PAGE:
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The 10 best things to do in Texas

From picturesque parks to out-of-this-world exploration, here are the best things to do in Texas

Written by
Justine Harrington

In a state the size of Texas, there are so many diverse and exciting attractions, monuments, cities, rural towns and landscapes (hello, beaches) that it’s enough to make your head spin. Exploring the Lone Star State requires time, patience, a trusty car fit for road-tripping and a playlist chock-full of twangy Willie Nelson and Robert Earl Keen tunes. The state’s seven regions are wildly distinct, but wherever your travels take you, you’re bound to encounter a near-universal rebellious spirit and deeply entrenched sense of Texan pride. In short, the rumors are true: Texas is big, bold and absurdly beautiful.

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Find out more about how Time Out selects the very best things to do all over the world.

Best things to do in Texas

What is it? Situated in the far-flung, southwestern reaches of the state, Big Bend is one of the most remote and least visited national parks in the country. It’s also one of the most beautiful.

Why go? With its cathedral-like canyons, lushly forested mountains, stunning desert expanses and unending stretches of wilderness, there’s no overstating Big Bend’s natural beauty and sheer biodiversity. Visitors can opt to float the mighty Rio Grande, hike in the gorgeously craggy Chisos Mountains or explore the fascinating Chihuahuan Desert. Do yourself a favor and spend at least one night in the park, in order to properly experience those famous West Texas starry night skies.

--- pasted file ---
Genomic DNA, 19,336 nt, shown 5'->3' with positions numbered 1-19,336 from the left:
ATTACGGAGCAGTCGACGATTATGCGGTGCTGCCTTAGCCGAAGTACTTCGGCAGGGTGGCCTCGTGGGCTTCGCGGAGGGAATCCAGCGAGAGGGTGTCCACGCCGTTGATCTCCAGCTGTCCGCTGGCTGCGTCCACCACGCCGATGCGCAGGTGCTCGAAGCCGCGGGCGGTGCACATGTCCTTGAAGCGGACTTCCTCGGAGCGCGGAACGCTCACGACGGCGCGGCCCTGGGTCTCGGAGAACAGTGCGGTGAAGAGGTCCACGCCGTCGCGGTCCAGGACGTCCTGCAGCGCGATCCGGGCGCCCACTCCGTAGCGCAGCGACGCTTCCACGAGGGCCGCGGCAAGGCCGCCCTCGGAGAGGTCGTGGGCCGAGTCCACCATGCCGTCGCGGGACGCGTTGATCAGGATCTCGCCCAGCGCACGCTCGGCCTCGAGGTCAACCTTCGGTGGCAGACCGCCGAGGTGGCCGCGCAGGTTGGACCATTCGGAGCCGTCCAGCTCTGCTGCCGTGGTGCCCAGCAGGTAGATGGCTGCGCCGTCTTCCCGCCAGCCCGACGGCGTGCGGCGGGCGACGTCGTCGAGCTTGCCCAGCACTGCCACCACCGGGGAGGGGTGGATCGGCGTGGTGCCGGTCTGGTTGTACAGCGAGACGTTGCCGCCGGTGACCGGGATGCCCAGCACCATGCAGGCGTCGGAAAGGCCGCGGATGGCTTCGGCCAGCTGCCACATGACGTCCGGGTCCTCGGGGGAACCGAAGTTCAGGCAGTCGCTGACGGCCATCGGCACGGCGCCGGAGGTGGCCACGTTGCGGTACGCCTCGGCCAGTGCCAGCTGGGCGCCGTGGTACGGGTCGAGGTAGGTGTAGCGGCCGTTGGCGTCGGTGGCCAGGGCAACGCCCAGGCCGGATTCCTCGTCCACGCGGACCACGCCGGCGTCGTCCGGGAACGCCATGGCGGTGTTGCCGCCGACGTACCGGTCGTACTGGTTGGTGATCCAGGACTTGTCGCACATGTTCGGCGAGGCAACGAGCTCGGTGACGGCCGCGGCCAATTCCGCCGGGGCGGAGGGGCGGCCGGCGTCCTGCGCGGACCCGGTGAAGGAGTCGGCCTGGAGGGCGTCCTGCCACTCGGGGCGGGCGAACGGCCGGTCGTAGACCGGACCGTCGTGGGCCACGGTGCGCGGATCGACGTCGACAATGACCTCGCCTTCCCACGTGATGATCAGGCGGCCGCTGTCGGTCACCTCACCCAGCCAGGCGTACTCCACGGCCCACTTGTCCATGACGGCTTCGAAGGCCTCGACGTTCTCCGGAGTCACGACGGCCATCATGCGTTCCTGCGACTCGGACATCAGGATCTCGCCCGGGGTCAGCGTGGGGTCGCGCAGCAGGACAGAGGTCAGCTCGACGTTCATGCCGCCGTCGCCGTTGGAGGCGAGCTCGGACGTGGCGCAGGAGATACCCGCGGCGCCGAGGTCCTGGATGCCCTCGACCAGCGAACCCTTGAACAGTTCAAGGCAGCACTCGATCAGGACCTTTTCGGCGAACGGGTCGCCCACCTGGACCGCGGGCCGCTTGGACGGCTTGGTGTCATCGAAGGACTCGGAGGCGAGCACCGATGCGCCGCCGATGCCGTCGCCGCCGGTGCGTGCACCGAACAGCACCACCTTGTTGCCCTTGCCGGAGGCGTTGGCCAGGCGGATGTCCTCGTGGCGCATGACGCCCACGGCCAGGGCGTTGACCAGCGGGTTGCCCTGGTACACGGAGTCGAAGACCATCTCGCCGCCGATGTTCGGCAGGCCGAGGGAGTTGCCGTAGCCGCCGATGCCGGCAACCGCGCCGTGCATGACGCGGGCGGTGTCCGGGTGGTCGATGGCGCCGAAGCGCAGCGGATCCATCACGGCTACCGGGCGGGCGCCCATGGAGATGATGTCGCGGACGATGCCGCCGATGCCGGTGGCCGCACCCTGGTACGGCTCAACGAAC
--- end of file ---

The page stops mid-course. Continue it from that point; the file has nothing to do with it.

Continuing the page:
What is it? Opened in 1888, Texas’s three-story state capitol building is the largest in the union and arguably the most impressive structure in the state.

Why go? No visit to the Lone Star State is complete without seeing the Texas State Capitol. The building itself is architecturally beautiful, of course, with its ornate, pink-granite grandeur and the legendary, 218-foot rotunda. But be sure to walk around the lovely grounds and check out the outdoor monuments, as well, to gain a rich insight into Texas history and culture.


What is it? A winding, urban waterway lined with lush plantings, shops, museums, flashy hotels and iconic restaurants and bars that attracts millions of visitors every year.  

Why go? Officially designated a UNESCO World Heritage Site, the River Walk in San Antonio is a one-of-a-kind attraction. Dripping with pretty Spanish colonial architecture and historical markers, in addition to popular dining and nightlife spots, the River Walk is the picture-perfect place to stroll around – or, better yet, hop on a river taxi for the best possible tour experience.

What is it? Built in 1878, Gruene Hall is the oldest-running and most famous dance hall in the state.

Why go? Texas’s musical history is storied, rich and steeped in tradition. Nowhere is this more apparent than at Gruene Hall, the historic dance hall and live music venue located in picturesque Gruene, about 25 miles north of San Antonio. The list of famed country singers and legends that have performed at Gruene is long, and the landmark venue still boasts a full concert calendar, dance lessons and other town events.


What is it? 70 miles of protected, scenic stretches of coastline, prairies and dunes that separates the Gulf of Mexico from the Laguna Madre.